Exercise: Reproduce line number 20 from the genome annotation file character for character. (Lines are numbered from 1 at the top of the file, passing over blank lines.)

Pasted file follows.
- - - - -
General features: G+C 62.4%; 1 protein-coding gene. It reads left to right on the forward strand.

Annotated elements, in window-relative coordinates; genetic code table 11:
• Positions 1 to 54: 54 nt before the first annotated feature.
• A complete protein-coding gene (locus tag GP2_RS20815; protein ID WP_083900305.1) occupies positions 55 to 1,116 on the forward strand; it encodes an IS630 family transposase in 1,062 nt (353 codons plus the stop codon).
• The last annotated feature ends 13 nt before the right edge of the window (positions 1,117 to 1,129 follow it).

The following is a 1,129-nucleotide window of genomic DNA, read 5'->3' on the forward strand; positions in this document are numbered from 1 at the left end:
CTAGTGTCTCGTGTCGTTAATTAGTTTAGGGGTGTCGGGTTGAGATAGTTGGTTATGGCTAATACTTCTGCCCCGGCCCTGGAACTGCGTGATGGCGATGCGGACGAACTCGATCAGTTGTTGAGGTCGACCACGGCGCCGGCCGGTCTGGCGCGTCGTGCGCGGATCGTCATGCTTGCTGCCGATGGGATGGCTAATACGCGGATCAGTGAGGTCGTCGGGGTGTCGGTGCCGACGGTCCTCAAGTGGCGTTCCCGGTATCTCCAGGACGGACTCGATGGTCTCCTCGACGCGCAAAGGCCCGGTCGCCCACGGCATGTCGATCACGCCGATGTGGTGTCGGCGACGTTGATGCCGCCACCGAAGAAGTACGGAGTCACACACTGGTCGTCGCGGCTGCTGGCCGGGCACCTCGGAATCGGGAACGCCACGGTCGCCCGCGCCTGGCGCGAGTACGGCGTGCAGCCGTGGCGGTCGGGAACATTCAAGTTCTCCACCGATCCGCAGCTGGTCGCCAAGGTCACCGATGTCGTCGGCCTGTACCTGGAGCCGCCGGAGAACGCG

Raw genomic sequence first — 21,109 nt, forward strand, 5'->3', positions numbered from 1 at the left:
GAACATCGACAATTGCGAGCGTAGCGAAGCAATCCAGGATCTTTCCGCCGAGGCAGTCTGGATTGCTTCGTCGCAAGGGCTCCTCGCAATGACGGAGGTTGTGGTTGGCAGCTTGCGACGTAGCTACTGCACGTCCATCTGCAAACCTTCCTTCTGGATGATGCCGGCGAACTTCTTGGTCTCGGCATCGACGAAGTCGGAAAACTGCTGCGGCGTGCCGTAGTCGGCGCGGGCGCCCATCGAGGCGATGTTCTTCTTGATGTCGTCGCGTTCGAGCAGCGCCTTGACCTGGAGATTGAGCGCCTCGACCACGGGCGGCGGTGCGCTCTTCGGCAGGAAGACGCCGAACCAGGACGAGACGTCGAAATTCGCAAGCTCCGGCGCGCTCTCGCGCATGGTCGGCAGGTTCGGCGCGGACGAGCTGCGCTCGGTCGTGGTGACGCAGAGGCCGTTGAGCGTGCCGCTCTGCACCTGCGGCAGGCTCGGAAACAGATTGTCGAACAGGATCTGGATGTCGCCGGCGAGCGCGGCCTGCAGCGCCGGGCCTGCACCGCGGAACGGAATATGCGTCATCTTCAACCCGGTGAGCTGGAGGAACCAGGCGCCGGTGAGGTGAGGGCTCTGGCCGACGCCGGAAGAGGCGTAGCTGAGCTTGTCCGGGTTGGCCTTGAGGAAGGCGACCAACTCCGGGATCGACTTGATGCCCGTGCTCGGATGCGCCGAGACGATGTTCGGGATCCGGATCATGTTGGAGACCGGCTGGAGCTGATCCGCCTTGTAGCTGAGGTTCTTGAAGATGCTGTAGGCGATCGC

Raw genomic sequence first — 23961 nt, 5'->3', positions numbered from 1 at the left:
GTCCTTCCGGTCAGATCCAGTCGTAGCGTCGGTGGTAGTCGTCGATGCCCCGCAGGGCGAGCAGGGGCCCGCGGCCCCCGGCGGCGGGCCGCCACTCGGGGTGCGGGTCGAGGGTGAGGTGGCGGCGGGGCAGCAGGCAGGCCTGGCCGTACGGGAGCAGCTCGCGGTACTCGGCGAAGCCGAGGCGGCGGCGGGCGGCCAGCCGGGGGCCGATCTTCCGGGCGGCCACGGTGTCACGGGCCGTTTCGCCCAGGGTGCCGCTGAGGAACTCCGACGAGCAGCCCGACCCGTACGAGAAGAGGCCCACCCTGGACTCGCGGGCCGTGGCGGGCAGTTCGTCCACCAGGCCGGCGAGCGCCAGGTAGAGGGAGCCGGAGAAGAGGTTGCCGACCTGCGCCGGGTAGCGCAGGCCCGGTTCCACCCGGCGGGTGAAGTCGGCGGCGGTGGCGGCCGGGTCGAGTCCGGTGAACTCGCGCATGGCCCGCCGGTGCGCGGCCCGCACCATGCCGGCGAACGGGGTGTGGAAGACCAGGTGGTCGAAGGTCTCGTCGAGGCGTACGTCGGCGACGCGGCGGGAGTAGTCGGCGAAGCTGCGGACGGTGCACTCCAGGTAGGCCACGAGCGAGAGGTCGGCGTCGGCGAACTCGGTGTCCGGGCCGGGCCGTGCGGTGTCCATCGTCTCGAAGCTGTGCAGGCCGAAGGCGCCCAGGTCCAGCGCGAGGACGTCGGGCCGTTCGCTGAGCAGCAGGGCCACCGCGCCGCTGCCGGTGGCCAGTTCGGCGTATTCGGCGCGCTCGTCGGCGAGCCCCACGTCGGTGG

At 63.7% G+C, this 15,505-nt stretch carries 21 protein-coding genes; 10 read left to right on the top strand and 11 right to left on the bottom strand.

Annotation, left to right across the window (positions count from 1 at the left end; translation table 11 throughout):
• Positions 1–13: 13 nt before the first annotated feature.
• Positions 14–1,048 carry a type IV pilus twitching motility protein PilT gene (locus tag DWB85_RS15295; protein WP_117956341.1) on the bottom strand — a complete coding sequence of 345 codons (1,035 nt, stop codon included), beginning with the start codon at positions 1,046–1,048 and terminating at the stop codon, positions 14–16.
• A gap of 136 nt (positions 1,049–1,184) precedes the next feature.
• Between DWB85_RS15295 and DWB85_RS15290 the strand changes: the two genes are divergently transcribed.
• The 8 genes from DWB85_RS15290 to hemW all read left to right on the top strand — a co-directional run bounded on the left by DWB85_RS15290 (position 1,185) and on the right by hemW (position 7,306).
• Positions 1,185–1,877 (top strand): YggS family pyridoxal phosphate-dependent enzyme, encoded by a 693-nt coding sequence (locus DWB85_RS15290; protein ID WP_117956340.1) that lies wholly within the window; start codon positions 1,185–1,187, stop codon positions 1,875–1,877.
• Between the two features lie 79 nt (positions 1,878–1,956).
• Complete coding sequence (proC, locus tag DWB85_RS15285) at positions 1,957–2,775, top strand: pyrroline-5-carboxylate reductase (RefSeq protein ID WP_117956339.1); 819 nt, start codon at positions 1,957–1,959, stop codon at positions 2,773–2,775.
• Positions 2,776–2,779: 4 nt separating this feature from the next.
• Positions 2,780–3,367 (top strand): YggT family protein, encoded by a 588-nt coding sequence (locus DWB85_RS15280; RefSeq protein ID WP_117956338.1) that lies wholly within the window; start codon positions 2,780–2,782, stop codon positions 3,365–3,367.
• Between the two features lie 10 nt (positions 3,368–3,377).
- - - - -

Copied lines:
• Between the two features lie 79 nt (positions 1,878–1,956).